Several observations suggest that steroids play a physiological role in regulation of brain excitability, including a role in epilepsy.[10,2022] Sex steroid hormones have been shown to significantly modify neuronal excitability; estrogen lowers the seizure threshold and progesterone increases seizure threshold. Pregnanolone has been shown to decrease epileptic activity in mice[23,24] and cats.[25] In the latter model, it was shown to be more potent than the benzodiazepine clonazepam. In rats, it has been suggested that neurosteroids are intricately involved in the sex differences in seizure susceptibility.[26]

Hormones can play a significant role in seizure activity.[2734] Some women with epilepsy experience more frequent or severe seizures before or during menstruation.[27,28,30,31] ‘Catamenial epilepsy’ refers to seizures influenced by the menstrual cycle.

2.1 Incidence

Estimating the number of women affected by this hormonal influence on seizure activity is difficult. Literature reports vary widely. A study of women in our outpatient epilepsy clinic found that approximately 50% of women self-reported an influence of their menstrual cycle on seizure activity.[35] The problems arise in defining catamenial.[36,37] There are many definitions, which may explain the variability in reported incidences of catamenial epilepsy.[28] Herzog et al. described the existence of three patterns of hormonal influence on seizure activity. [37] They examined seizure and menstrual data for one cycle from 184 women (aged 18 to 45 years) with intractable complex partial seizures, and divided the women’s cycles into ovulatory and anovulatory cycles based on midluteal serum progesterone concentrations. From their observations, the authors propose three patterns: (a) perimenstrual and (b) periovulatory during normal ovulatory cycles, and (c) the entire second half of the cycle (i.e. luteal) in anovulatory cycles. Although more than 70% of women in either category (anovulatory or ovulatory) had seizure exacerbation consistent with one of the three patterns, approximately one-third showed at least a doubling in average daily seizure frequency. Thus, they propose a 2-fold or greater increase in seizure exacerbation as a reasonable definition of catamenial epilepsy.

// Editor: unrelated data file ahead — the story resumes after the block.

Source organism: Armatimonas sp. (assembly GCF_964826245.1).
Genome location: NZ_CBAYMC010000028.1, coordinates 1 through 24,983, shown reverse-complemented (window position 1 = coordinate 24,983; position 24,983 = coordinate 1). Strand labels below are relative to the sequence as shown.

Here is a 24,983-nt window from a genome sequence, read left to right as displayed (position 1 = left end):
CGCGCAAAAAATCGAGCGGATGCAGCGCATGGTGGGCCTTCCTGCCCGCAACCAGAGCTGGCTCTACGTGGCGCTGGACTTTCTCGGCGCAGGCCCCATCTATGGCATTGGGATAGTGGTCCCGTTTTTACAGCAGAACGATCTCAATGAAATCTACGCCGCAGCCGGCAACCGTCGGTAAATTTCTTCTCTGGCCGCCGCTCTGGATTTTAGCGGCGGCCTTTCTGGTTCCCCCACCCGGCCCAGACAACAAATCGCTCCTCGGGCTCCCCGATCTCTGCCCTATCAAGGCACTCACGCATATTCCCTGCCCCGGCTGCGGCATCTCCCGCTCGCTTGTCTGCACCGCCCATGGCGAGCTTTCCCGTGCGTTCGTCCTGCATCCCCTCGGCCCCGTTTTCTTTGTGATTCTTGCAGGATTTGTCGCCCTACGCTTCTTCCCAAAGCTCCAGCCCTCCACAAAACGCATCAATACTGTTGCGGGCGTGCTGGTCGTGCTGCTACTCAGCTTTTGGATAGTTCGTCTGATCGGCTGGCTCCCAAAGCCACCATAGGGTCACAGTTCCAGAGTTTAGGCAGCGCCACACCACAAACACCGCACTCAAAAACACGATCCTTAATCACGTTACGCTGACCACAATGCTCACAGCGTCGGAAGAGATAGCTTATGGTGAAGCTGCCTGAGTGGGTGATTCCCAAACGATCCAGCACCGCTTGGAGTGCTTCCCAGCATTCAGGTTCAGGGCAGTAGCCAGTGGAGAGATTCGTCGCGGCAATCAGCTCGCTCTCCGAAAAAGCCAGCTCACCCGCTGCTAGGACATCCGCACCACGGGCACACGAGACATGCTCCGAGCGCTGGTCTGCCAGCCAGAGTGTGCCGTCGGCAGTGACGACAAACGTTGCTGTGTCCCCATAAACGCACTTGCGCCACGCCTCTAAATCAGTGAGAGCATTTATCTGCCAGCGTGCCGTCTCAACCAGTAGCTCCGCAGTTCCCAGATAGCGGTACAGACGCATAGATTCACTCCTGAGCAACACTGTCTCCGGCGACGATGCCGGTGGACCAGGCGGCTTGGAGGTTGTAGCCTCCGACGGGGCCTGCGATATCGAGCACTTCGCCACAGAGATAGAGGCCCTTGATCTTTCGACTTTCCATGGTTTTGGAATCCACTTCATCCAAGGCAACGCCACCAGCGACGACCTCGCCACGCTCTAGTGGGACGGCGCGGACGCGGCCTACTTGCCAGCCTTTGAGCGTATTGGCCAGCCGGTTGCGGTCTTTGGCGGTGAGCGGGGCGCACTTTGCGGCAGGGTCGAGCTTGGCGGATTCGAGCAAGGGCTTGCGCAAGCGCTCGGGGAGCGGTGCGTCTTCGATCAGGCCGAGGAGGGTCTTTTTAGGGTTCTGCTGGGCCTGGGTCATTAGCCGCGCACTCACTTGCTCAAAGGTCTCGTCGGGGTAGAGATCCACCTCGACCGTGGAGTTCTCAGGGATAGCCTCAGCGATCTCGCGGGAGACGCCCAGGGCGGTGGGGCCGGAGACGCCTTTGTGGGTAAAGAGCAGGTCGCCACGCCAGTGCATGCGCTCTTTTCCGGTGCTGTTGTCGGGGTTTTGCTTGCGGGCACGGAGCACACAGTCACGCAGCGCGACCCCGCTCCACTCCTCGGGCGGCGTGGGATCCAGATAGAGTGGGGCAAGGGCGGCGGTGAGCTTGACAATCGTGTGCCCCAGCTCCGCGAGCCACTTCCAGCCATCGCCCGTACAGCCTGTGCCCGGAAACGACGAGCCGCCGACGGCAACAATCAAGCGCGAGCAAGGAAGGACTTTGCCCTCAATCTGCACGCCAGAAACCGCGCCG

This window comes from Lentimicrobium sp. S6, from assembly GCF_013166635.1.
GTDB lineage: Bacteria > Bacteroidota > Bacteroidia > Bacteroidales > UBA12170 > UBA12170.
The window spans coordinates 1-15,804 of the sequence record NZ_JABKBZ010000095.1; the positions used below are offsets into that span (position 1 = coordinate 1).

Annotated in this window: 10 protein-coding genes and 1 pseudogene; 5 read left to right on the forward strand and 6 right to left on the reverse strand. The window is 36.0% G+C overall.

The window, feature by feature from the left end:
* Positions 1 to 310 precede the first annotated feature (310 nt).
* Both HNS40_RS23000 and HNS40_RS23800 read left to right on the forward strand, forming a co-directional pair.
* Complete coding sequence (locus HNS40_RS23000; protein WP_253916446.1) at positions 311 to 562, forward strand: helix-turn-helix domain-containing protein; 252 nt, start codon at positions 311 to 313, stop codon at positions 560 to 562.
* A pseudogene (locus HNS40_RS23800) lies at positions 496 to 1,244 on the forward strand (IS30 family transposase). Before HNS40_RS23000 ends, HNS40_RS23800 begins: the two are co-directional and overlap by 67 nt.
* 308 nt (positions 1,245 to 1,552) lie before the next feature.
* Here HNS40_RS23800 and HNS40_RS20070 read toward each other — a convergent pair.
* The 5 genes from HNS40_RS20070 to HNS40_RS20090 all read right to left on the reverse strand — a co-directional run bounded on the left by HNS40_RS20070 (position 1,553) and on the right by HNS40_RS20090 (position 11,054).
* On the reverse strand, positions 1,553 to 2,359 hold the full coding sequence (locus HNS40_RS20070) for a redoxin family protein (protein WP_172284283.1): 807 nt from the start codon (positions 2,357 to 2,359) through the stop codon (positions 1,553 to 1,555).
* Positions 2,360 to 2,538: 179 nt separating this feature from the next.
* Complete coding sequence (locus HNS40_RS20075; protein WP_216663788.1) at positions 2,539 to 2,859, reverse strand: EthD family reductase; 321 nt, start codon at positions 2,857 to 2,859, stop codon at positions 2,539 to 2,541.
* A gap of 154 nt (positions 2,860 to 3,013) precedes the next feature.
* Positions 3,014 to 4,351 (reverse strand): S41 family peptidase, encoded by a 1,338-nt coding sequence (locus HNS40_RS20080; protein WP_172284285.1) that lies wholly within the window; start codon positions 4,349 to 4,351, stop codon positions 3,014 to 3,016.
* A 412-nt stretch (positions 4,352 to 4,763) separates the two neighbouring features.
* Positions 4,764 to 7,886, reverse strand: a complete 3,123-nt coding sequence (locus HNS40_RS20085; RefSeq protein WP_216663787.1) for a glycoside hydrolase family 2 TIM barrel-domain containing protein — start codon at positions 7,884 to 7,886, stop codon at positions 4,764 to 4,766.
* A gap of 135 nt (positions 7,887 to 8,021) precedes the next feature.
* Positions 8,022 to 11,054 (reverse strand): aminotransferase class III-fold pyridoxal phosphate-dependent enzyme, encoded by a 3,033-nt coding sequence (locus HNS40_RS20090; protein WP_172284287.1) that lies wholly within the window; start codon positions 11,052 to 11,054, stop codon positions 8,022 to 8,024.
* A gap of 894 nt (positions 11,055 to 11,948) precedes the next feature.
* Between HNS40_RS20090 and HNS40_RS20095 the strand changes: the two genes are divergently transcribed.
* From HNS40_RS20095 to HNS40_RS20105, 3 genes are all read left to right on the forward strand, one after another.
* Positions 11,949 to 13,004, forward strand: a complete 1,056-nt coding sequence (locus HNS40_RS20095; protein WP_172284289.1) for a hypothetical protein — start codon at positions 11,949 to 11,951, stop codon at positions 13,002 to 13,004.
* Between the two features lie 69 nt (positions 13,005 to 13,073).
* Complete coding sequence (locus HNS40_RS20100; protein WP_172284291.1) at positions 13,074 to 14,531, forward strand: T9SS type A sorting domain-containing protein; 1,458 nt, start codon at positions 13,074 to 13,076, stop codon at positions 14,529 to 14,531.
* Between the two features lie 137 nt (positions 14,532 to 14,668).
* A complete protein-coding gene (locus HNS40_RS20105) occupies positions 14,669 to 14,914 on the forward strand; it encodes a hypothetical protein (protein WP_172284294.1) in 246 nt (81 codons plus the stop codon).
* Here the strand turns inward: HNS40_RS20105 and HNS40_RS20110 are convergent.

2.2 Mechanism

Some believe changes in hormones across the menstrual cycle to be the major factors responsible for catamenial seizure exacerbation.[28] Seizures can occur when the ratio of estradiol to progesterone is high during the days before menstruation and ovulation.[31] It is hypothesised that endogenous neurosteroids, including pregnanolone, may decrease when progesterone concentrations fall before menstruation, reducing the inhibitory effects of GABA and causing seizure exacerbation. Although no differences in mean plasma concentrations of neurosteroids were observed during the luteal phase between 15 women with catamenial epilepsy and 15 healthy controls,[38] measuring the peripheral concentrations of these neuroactive progesterone metabolites may not be indicative of the CNS situation.

Recently, a study by the same investigators examined the temporal relationship of serum pregnanolone after a seizure.[39] They reported data on ten seizures in seven different women of childbearing age with complex partial seizures immediately after the seizure and at 15 minutes and 6 hours after the event. They showed increasing serum concentrations of the neurosteroid within 15 minutes after the seizure, and then a decline at 6 hours in most patients. Although they speculated that there is a role of the neurosteroid in neuronal control, the neurosteroid concentration-time pattern within the CNS is yet to be discovered.